TWO VIEWS ON PUBLIC ACCESS TO GEOSPATIAL INFORMATION
Are remote sensing data that are collected by the government through
satellite and aerial reconnaissance a public resource that should be
more fully and openly exploited in the public interest? Or should
public access to such information, already limited, be further
curtailed in the name of combating terrorism?
Each of these conflicting views informs policy proposals that are now
pending in Congress and the executive branch.
Geospatial data that are acquired for scientific and national security
purposes "also can have important applications to help meet societal
goals," according to a bill introduced in the House of Representatives
last month by Rep. Mark Udall (D-CO).
"The full range of applications of remote sensing and other forms of
geospatial information to meeting public sector requirements has not
been adequately explored or exploited."
Rep. Udall's bill is intended "to encourage the development and
integrated use by the public and private sectors of remote sensing and
other geospatial information."
See H.R. 426, The Remote Sensing Applications Act of 2005, introduced
January 26 and referred to the House Science Committee, here:
In contrast to Rep. Udall, who seeks expanded access to and use of
geospatial information, the National Geospatial Intelligence Agency
(NGA) is considering a proposal to withdraw various categories of
aeronautical information from the public domain (Secrecy News,
Where Rep. Udall sees the public as a potential "customer" that is fully
capable of making productive use of government data, the NGA seems to view
public disclosure of such unclassified data first and foremost as a
potential threat. It is a fundamental difference in orientation.
NGA was recently asked to reconsider its attitude towards public access
in an open letter from Kansas University map librarian Scott R.
"I encourage you to think more broadly in your assessment of 'the
threat,' and the collaboration that will be necessary to prevail in
this 'war on terror'," he wrote to NGA Director Gen. James R. Clapper.
"I urge you to recognize and exploit the informal collaboration that is
already happening between government, industry and higher education in
the production, analysis and distribution of geospatial intelligence.
Withdrawal of information and data products from the public will only
serve to cripple these collaborative efforts," Mr. McEathron wrote.
A copy of his January 28 letter to Gen. Clapper, reposted with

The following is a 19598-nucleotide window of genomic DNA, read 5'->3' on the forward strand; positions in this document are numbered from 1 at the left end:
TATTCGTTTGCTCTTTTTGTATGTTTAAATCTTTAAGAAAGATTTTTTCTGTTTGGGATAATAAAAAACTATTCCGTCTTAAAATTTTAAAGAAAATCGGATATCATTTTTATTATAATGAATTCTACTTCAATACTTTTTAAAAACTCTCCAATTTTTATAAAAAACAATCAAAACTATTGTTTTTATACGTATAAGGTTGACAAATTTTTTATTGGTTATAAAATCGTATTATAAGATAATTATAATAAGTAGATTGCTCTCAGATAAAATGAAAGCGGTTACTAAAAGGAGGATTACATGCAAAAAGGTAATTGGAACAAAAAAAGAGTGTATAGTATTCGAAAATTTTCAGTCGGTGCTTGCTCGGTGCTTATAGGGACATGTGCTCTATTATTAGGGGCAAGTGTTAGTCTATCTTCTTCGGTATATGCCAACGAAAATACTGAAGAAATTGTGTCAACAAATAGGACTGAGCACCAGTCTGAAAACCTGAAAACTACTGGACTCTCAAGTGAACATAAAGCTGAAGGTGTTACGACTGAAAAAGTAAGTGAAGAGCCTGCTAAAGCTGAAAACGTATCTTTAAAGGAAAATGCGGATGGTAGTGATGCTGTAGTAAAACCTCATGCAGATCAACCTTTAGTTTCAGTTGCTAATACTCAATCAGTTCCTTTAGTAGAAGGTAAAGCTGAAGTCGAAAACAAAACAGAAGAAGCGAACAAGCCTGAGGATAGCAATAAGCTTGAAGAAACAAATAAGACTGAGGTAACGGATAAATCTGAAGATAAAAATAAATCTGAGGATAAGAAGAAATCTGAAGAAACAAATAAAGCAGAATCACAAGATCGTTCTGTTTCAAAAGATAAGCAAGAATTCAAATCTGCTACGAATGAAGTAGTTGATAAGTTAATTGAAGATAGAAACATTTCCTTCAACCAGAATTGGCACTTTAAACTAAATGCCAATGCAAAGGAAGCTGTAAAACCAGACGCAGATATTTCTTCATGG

permission, is here:
The public comment period on the NGA proposal extends through June 30,
from the FAS Project on Government Secrecy
Volume 2005, Issue No. 15
February 9, 2005
Sen. Russ Feingold (D-WI) yesterday introduced three bills that would
amend the USA Patriot Act. The proposals would limit so-called "sneak
and peek" searches (S.316); restrict government access to library,
bookseller and other records (S. 317); and modify the authority to
intercept computer communications (S. 318). See:
A bill to require public disclosure of U.S. firms such as Halliburton
that indirectly conduct business with Iran was introduced in the Senate
by Sen. Ron Wyden (D-OR). "The bill would require the Treasury
Secretary to publish a list of the United States companies whose
subsidiaries continue to do energy deals with Iran.... My view is that
an informed American public is best equipped to hold these companies
The rules of the House Permanent Select Committee on Intelligence were
published in the Congressional Record February 8 and are available
NEW FROM CRS
In accordance with congressional direction, the Congressional Research
Service does not permit direct public access to CRS publications. But
the following new and updated reports were obtained by Secrecy News.
"U.S. Military Operations in the Global War on Terrorism: Afghanistan,
Africa, the Philippines, and Colombia," February 4, 2005:
"Protection of Classified Information by Congress: Practices and
Proposals," updated January 5, 2005:
Secrecy News is written by Steven Aftergood and published by the Federation of American Scientists.
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